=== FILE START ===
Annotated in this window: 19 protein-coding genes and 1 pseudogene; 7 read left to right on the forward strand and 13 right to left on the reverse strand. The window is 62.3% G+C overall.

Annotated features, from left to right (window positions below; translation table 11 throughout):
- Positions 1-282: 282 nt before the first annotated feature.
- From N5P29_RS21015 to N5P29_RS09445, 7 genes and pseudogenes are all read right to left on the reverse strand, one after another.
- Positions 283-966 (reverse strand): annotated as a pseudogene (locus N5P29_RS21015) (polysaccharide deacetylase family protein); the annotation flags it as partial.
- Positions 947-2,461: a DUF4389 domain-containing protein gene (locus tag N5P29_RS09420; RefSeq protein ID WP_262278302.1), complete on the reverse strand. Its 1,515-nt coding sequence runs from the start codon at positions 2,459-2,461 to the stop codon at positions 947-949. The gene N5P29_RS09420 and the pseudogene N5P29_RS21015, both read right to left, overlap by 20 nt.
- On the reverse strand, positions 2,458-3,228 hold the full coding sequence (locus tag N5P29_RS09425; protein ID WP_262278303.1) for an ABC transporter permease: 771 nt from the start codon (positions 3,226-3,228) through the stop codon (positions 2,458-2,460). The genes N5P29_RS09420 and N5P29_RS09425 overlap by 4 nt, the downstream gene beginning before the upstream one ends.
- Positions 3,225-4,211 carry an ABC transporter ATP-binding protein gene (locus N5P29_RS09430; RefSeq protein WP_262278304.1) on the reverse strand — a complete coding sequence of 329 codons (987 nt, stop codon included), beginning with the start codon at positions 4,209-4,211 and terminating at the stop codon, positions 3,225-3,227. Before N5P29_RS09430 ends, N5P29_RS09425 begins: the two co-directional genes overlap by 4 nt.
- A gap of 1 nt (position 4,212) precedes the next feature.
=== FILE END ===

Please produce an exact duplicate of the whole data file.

Annotated in this window: 19 protein-coding genes and 1 pseudogene; 7 read left to right on the forward strand and 13 right to left on the reverse strand. The window is 62.3% G+C overall.

Annotated features, from left to right (window positions below; translation table 11 throughout):
- Positions 1-282: 282 nt before the first annotated feature.
- From N5P29_RS21015 to N5P29_RS09445, 7 genes and pseudogenes are all read right to left on the reverse strand, one after another.
- Positions 283-966 (reverse strand): annotated as a pseudogene (locus N5P29_RS21015) (polysaccharide deacetylase family protein); the annotation flags it as partial.
- Positions 947-2,461: a DUF4389 domain-containing protein gene (locus tag N5P29_RS09420; RefSeq protein ID WP_262278302.1), complete on the reverse strand. Its 1,515-nt coding sequence runs from the start codon at positions 2,459-2,461 to the stop codon at positions 947-949. The gene N5P29_RS09420 and the pseudogene N5P29_RS21015, both read right to left, overlap by 20 nt.
- On the reverse strand, positions 2,458-3,228 hold the full coding sequence (locus tag N5P29_RS09425; protein ID WP_262278303.1) for an ABC transporter permease: 771 nt from the start codon (positions 3,226-3,228) through the stop codon (positions 2,458-2,460). The genes N5P29_RS09420 and N5P29_RS09425 overlap by 4 nt, the downstream gene beginning before the upstream one ends.
- Positions 3,225-4,211 carry an ABC transporter ATP-binding protein gene (locus N5P29_RS09430; RefSeq protein WP_262278304.1) on the reverse strand — a complete coding sequence of 329 codons (987 nt, stop codon included), beginning with the start codon at positions 4,209-4,211 and terminating at the stop codon, positions 3,225-3,227. Before N5P29_RS09430 ends, N5P29_RS09425 begins: the two co-directional genes overlap by 4 nt.
- A gap of 1 nt (position 4,212) precedes the next feature.